50C:A.O Must Refer to DVO on Objection to Stamp Valuation

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50C:A.O Must Refer to DVO on Objection to Stamp Valuation

section_50C_stamp_dutySection 50C is quite problematic provision under the Income Tax Act for any investor in land or immovable property , because at the tim eof sale , the question of capital gains relates to section 50C which in simple terms says that the value taken for stamp duty by state registration authority , shall be considered deemed sales consideration.However , there is a solace for assessee under sub-section (2) of the section 50C which provide that if the assessee objects to the valuation for stamp duty purpose , the A.O may refer the valuation to Departmental Valuer.

The use of word “may ” became subject of litigation because in many cases , the A.O did not refer the case to DVO despite strong protest from Assessee about stamp valuation. The issue which as raised before the higher appeallate authority like ITAT whether the word ” may   ” really provides discretion to A.O even when the assessee has protested the valuation  for  stamp duty purpose ?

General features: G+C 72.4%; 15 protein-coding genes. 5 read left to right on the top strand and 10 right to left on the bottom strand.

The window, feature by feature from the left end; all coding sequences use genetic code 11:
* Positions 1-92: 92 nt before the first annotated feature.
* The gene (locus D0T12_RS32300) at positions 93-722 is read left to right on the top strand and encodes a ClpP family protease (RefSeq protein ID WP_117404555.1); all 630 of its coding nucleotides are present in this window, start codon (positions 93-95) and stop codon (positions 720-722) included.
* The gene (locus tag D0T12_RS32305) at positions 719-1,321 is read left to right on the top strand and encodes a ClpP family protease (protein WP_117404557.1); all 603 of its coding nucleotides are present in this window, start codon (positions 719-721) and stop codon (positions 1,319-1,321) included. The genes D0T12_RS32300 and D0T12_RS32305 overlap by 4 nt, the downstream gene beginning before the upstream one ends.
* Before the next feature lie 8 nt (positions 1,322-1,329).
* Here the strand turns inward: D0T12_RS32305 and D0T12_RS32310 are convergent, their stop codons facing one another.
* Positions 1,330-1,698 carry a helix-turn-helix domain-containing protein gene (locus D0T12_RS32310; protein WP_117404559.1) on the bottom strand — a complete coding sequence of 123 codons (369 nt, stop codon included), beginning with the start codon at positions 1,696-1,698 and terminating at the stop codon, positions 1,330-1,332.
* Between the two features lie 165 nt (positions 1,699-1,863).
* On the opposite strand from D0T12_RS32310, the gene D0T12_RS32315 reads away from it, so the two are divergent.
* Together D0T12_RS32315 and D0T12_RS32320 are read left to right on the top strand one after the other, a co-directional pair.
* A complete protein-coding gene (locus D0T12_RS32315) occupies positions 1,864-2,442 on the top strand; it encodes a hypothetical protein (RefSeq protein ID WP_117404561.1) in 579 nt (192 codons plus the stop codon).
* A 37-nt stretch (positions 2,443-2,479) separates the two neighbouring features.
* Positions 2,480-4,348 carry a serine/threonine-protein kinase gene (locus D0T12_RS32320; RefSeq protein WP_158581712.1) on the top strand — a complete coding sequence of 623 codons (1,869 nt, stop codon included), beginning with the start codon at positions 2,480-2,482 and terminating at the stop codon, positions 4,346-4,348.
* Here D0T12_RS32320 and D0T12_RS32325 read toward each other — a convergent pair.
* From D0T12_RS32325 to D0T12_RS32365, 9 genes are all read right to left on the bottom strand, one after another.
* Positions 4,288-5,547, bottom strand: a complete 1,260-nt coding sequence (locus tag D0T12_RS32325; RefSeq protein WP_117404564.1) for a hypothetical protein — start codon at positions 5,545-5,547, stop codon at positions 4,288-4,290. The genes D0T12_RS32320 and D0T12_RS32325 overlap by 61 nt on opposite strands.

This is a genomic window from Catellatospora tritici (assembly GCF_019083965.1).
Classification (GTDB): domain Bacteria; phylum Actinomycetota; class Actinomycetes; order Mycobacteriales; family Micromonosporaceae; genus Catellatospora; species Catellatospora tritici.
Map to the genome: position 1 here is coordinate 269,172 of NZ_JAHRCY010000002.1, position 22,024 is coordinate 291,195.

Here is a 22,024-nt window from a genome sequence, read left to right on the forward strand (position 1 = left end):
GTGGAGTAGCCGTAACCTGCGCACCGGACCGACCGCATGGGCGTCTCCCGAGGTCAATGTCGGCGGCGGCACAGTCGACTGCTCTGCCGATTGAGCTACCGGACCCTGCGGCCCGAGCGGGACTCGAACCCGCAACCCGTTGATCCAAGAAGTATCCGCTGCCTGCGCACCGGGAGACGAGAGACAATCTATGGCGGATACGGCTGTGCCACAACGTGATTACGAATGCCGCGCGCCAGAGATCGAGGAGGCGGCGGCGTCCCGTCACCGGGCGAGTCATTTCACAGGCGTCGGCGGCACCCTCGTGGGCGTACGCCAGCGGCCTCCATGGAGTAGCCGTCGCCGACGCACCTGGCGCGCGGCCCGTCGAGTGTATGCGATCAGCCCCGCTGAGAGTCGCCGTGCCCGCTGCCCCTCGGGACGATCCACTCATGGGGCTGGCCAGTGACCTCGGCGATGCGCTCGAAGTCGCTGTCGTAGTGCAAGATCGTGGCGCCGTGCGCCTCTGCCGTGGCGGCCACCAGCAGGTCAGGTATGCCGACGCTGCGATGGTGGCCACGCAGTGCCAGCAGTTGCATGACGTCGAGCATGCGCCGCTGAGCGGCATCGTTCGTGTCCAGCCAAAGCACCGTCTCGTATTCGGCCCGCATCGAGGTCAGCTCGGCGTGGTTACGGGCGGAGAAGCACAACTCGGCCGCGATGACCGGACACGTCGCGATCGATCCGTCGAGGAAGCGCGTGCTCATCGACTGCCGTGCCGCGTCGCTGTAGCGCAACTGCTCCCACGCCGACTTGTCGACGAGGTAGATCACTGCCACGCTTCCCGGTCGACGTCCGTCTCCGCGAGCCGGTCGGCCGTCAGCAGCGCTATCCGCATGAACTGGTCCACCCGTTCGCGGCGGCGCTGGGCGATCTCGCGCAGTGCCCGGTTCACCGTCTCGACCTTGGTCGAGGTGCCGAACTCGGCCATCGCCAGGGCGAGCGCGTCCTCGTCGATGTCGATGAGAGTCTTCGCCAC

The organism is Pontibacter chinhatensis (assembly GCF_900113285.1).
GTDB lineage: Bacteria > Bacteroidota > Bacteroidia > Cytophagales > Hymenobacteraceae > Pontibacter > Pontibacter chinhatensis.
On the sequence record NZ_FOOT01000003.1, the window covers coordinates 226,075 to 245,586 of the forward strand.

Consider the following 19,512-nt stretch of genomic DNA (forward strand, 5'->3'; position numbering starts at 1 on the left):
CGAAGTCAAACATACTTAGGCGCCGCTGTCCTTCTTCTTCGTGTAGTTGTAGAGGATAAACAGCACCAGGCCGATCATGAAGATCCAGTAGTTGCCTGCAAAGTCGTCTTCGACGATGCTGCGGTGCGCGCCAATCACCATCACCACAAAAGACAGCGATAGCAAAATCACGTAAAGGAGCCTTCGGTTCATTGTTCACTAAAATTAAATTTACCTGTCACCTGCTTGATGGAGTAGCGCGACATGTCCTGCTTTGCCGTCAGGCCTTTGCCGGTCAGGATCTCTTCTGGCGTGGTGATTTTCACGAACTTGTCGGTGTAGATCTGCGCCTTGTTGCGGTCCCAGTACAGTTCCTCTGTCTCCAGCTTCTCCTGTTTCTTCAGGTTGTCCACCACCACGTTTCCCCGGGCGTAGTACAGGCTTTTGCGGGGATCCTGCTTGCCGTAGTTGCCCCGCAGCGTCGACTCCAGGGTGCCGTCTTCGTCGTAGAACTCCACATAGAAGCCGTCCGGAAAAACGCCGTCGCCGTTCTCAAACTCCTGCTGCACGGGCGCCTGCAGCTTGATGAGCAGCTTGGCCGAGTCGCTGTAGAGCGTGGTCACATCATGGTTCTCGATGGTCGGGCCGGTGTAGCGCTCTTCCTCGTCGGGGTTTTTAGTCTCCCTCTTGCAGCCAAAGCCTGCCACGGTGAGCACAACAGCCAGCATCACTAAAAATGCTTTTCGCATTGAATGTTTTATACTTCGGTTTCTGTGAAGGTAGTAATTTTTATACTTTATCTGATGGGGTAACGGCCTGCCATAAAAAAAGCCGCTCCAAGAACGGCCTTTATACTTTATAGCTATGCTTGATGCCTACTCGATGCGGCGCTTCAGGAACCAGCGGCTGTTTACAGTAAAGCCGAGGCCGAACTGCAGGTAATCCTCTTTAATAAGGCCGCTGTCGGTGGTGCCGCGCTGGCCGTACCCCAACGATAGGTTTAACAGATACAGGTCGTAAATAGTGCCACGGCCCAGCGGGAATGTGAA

The good news for the assessees are that various tax tribunals have considered the issue and held that the A.O must refer the matter of valuation of immovable property if the assessee protests the stamp valuation. Here are ceratins case laws in this regard

Case Laws on meaning of word “May”: under Section 50 C

Mumbai Tribunal in Mrs Nandidta Khosla  [2011] 11 taxmann.com 344 (Mum.)

Facts of the Case is that the assessee was allotted six plots by the Noida Land Development Authority. The assessee paid certain interest to the Noida authorities because instalments in respect of the plots allotted to it could not be paid in time. The Assessing Officer did not allow such interest on the ground that there was no provision in the Act for the same. On appeal, the Commissioner (Appeals) directed the Assessing Officer to recompute the long-term capital gain after capitalizing interest on delayed payment of installments. It was the case of the revenue that aforesaid interest was of penal nature and, therefore, the same should not have been allowed. In the instant appeal, the assessee contended that the interest was paid because installments could not be paid in time and same had become part of the cost of acquisition for the assesse.

The Tribunal Held as under